What happened: Congress appropriated $4.5 billion more in new budget authority than Clinton requested for the Defense Department, providing a 4.8 percent pay raise, up from his proposed 4.4 percent increase. Congress added nearly $1 billion to Clinton's request, for a total of more than $92 billion, for day-to-day operations, maintenance and training, as part of an effort to improve readiness.
LABOR Clinton: Urged raising the minimum wage by $1 an hour over two years.
What happened: House Republicans tried to head off the Democratic issue with a more modest effort, but it stalled. The Senate approved raising the minimum by $1 an hour over three years.
Clinton: Proposed the Workforce Investment Act. "Last year, the Congress passed a law enabling workers to get a skills grant to choose the training they need. . . . This year, I recommend a five-year commitment in the new system so that we can provide . . . appropriate training opportunities for all Americans who lose their jobs and expand rapid response teams to help all towns which have been really hurt when businesses close."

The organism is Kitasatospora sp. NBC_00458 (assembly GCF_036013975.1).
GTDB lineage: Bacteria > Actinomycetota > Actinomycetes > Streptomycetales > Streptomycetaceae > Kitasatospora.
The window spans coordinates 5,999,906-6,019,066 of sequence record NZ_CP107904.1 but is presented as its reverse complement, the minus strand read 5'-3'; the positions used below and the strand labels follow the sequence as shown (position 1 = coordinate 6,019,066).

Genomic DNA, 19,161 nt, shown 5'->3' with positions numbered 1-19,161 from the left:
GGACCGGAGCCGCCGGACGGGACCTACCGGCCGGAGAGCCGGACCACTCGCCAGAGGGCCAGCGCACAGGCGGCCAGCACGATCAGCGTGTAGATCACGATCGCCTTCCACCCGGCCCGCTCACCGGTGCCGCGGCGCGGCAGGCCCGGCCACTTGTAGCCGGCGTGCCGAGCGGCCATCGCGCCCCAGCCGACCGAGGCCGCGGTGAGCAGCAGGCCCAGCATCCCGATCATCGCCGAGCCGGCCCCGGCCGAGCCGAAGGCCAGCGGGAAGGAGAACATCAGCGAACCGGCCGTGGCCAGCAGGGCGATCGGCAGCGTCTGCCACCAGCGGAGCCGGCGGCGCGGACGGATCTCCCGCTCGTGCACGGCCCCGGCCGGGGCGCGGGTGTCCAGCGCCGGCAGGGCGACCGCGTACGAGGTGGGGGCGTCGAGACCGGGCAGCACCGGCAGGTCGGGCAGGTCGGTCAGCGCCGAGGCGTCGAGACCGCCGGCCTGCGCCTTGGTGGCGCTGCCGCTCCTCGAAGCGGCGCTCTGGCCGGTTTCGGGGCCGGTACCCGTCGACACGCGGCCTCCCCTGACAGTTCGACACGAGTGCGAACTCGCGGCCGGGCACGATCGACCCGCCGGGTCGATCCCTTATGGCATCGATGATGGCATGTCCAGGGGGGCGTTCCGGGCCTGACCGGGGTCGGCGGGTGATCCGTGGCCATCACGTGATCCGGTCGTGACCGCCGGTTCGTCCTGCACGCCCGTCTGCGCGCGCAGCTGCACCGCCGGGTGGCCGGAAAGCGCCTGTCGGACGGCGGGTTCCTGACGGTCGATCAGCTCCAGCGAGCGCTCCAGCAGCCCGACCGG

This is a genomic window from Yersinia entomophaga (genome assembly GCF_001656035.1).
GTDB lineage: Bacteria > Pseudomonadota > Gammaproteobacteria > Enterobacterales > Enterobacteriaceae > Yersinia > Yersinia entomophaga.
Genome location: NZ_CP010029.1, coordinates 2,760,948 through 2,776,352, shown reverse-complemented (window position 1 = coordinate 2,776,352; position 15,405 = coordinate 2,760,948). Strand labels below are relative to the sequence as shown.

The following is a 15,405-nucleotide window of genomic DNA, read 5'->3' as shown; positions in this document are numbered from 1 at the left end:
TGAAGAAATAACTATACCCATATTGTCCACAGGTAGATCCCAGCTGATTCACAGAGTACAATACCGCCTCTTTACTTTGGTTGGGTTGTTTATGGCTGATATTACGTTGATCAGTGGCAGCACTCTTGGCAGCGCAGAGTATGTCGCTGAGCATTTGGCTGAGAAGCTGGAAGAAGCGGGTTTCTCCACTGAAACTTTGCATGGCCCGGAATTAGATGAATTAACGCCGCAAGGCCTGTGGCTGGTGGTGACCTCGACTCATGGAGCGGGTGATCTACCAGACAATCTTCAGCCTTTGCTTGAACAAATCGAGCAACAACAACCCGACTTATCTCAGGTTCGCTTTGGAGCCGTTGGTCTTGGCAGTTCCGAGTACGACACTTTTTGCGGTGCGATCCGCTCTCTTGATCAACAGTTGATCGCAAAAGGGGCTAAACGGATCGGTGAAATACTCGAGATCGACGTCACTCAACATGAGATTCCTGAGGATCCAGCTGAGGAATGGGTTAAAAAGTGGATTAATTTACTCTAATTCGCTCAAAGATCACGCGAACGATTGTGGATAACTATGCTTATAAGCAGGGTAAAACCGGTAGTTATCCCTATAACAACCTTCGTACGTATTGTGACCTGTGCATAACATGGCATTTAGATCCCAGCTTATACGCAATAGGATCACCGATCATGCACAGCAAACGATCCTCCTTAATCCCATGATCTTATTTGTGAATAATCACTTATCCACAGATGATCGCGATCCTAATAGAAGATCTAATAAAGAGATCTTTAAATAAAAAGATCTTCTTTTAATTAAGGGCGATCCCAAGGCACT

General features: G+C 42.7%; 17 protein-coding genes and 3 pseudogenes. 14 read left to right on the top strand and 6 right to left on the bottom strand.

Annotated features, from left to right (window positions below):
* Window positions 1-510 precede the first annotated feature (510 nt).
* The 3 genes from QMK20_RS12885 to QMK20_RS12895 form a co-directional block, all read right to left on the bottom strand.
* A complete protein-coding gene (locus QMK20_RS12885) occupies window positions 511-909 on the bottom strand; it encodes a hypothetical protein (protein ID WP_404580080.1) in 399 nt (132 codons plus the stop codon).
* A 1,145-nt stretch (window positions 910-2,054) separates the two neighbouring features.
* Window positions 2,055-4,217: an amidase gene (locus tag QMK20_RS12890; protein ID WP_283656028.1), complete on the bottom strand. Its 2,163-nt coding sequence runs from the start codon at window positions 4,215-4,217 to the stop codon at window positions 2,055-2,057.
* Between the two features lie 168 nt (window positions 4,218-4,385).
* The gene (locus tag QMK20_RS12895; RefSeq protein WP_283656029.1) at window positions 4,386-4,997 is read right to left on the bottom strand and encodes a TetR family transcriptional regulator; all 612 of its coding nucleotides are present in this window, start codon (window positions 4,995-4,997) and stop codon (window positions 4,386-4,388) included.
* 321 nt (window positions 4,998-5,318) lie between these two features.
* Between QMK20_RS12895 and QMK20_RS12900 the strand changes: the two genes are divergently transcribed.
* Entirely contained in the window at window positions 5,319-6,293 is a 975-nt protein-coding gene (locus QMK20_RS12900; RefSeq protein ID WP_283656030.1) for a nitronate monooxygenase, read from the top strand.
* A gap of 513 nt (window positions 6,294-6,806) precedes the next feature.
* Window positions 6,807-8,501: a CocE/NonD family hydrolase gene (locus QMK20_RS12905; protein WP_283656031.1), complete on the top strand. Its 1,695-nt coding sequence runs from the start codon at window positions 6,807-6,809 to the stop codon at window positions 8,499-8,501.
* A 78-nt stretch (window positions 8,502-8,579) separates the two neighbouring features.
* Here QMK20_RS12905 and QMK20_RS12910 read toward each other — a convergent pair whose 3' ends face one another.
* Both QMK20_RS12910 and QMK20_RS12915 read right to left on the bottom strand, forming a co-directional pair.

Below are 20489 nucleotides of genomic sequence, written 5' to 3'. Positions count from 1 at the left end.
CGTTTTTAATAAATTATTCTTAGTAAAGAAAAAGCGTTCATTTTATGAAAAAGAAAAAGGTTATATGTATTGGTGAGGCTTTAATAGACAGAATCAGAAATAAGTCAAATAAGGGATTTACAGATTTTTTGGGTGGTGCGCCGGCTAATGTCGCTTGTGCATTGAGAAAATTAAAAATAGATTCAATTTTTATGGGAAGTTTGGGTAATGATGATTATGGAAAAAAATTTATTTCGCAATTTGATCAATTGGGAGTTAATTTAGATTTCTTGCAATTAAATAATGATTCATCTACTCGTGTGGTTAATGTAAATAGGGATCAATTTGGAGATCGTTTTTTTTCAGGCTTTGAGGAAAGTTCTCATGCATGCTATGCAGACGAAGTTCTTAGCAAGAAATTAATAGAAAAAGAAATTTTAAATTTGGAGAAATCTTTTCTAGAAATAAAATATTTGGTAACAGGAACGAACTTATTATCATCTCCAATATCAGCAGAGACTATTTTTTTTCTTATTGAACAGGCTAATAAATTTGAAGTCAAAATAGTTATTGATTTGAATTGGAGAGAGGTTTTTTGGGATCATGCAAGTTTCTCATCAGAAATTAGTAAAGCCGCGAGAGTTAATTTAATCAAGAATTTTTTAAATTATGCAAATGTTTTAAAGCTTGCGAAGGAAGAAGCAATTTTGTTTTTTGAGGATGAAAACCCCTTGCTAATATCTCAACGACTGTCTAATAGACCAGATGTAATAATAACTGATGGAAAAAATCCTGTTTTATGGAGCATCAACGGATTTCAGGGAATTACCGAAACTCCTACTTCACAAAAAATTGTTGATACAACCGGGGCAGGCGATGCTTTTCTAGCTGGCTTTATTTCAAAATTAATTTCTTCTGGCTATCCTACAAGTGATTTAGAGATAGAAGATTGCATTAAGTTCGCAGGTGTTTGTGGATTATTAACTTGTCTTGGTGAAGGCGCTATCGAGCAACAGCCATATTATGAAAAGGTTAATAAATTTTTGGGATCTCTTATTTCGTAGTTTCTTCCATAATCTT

What happened: Clinton requested $5.49 billion in employment and training services funds, and Congress appropriated $5.43 billion.
BUSINESS Clinton: Proposed to help businesses raise funds "to bring jobs and opportunities to inner cities, rural areas, with tax credits, loan guarantees, including the new American Private Investment Companies."
What happened: The administration asked for $37 million for the America's Private Investment Companies and received $20 million. The president's $125 million Community Empowerment Fund, to create and retain about 100,000 jobs, did not pass.
ENVIRONMENT Clinton: Proposed a $1 billion "livability agenda to help communities save open space, ease traffic congestion and grow in ways that enhance every citizen's quality of life."
What happened: The livability agenda would create Better America Bonds to pay for open space, protect water quality and clean up contaminated land. Legislation was introduced in both houses, but no action was taken.
AGRICULTURE Clinton: Proposed a "farm safety net that will include crop insurance reform and farm income assistance."
What happened: Clinton's crop insurance proposal would more than double the annual cost of the program, but he did not include the money in his budget and Congress did not act on reform. The appropriations bill, which the president signed with misgivings, provided about $8.6 billion in emergency farm aid.
Staff writers Kenneth Cooper, Amy Goldstein, Steven Mufson, Judy Sarasohn and Roberto Suro and staff researchers Lynn Davis, Nancy Shiner and Mary Lou White contributed to this report.
CAPTION: The president lays out agenda in 1999's State of the Union address. He has won some and lost some in the year since.